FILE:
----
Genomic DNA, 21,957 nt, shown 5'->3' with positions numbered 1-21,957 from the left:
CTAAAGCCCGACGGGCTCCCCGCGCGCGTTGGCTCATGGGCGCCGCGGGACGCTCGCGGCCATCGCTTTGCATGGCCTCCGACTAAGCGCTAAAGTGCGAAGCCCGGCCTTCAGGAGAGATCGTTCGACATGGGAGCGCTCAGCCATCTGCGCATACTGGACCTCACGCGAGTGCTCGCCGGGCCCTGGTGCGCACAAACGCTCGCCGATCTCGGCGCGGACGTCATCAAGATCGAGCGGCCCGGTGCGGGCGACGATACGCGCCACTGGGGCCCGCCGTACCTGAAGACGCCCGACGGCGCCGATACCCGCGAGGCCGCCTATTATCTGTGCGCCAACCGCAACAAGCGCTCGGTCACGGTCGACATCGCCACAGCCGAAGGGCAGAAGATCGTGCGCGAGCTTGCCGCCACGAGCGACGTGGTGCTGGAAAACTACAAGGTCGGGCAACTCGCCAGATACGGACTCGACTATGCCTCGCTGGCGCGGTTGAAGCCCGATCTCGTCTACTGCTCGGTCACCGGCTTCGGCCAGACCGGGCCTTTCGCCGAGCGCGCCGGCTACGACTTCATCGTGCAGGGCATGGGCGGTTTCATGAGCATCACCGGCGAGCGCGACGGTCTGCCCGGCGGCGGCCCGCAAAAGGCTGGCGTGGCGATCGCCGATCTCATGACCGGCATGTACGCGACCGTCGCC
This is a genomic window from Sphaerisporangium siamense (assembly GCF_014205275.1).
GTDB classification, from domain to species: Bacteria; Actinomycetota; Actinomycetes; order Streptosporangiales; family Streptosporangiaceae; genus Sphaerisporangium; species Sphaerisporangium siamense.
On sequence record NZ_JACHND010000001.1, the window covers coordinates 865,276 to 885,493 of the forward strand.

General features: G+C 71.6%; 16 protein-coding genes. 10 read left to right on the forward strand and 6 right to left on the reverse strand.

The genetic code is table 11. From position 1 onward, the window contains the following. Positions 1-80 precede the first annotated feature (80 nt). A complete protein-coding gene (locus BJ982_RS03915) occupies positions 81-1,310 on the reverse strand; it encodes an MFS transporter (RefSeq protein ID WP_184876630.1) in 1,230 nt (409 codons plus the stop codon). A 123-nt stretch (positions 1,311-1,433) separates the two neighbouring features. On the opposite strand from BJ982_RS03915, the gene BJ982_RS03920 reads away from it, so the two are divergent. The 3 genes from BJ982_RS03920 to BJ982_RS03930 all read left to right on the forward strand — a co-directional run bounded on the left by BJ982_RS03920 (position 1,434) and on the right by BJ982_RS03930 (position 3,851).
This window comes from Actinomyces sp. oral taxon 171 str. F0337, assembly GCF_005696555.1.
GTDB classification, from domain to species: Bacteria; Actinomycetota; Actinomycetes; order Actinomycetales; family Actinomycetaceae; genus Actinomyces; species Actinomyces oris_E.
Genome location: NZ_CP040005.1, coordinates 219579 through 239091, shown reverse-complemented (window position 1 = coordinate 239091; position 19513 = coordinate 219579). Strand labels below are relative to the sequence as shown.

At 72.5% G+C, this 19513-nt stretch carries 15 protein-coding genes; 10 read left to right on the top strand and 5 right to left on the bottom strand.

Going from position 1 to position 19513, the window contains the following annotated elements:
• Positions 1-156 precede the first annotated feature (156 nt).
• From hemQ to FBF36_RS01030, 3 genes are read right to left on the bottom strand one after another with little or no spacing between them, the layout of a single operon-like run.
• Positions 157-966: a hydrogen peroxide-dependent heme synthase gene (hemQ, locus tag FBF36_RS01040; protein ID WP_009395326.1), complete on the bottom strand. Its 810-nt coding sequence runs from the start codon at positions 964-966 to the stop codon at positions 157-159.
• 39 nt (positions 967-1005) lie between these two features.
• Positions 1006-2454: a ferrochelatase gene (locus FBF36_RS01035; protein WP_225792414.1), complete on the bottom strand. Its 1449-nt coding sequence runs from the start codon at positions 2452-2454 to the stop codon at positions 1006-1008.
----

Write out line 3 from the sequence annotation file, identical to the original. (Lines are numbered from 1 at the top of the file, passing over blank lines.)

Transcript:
This is a genomic window from Sphaerisporangium siamense (assembly GCF_014205275.1).